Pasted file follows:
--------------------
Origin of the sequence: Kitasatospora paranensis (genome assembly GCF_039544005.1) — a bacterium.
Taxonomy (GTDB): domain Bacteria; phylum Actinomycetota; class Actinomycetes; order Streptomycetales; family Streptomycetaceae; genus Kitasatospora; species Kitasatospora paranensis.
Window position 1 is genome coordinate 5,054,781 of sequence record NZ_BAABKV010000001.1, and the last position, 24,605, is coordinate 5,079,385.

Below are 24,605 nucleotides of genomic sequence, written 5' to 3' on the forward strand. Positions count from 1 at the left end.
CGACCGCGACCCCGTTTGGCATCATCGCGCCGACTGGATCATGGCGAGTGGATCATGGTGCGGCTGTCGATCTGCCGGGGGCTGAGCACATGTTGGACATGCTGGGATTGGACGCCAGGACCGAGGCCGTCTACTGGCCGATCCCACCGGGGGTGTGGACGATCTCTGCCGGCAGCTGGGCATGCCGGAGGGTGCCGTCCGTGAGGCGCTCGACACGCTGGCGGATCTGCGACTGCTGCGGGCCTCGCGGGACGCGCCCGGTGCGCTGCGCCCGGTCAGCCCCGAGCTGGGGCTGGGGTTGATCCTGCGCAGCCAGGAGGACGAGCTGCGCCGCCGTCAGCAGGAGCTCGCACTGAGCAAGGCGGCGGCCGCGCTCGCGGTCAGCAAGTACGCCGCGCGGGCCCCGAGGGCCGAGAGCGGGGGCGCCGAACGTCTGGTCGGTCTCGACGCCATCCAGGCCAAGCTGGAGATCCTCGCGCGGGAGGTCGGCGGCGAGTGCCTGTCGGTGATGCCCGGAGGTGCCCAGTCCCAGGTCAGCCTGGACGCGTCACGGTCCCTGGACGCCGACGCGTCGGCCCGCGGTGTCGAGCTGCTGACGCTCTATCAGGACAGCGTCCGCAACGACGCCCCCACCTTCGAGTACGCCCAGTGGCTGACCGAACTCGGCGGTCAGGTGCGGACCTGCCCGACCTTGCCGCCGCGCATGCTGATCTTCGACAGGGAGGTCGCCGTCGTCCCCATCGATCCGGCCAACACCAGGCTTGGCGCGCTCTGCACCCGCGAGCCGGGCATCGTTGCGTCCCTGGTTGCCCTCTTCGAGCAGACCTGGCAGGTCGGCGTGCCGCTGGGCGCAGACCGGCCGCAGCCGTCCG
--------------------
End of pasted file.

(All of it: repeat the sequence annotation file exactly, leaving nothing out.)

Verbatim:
Origin of the sequence: Kitasatospora paranensis (genome assembly GCF_039544005.1) — a bacterium.
Taxonomy (GTDB): domain Bacteria; phylum Actinomycetota; class Actinomycetes; order Streptomycetales; family Streptomycetaceae; genus Kitasatospora; species Kitasatospora paranensis.
Window position 1 is genome coordinate 5,054,781 of sequence record NZ_BAABKV010000001.1, and the last position, 24,605, is coordinate 5,079,385.

Below are 24,605 nucleotides of genomic sequence, written 5' to 3' on the forward strand. Positions count from 1 at the left end.
CGACCGCGACCCCGTTTGGCATCATCGCGCCGACTGGATCATGGCGAGTGGATCATGGTGCGGCTGTCGATCTGCCGGGGGCTGAGCACATGTTGGACATGCTGGGATTGGACGCCAGGACCGAGGCCGTCTACTGGCCGATCCCACCGGGGGTGTGGACGATCTCTGCCGGCAGCTGGGCATGCCGGAGGGTGCCGTCCGTGAGGCGCTCGACACGCTGGCGGATCTGCGACTGCTGCGGGCCTCGCGGGACGCGCCCGGTGCGCTGCGCCCGGTCAGCCCCGAGCTGGGGCTGGGGTTGATCCTGCGCAGCCAGGAGGACGAGCTGCGCCGCCGTCAGCAGGAGCTCGCACTGAGCAAGGCGGCGGCCGCGCTCGCGGTCAGCAAGTACGCCGCGCGGGCCCCGAGGGCCGAGAGCGGGGGCGCCGAACGTCTGGTCGGTCTCGACGCCATCCAGGCCAAGCTGGAGATCCTCGCGCGGGAGGTCGGCGGCGAGTGCCTGTCGGTGATGCCCGGAGGTGCCCAGTCCCAGGTCAGCCTGGACGCGTCACGGTCCCTGGACGCCGACGCGTCGGCCCGCGGTGTCGAGCTGCTGACGCTCTATCAGGACAGCGTCCGCAACGACGCCCCCACCTTCGAGTACGCCCAGTGGCTGACCGAACTCGGCGGTCAGGTGCGGACCTGCCCGACCTTGCCGCCGCGCATGCTGATCTTCGACAGGGAGGTCGCCGTCGTCCCCATCGATCCGGCCAACACCAGGCTTGGCGCGCTCTGCACCCGCGAGCCGGGCATCGTTGCGTCCCTGGTTGCCCTCTTCGAGCAGACCTGGCAGGTCGGCGTGCCGCTGGGCGCAGACCGGCCGCAGCCGTCCG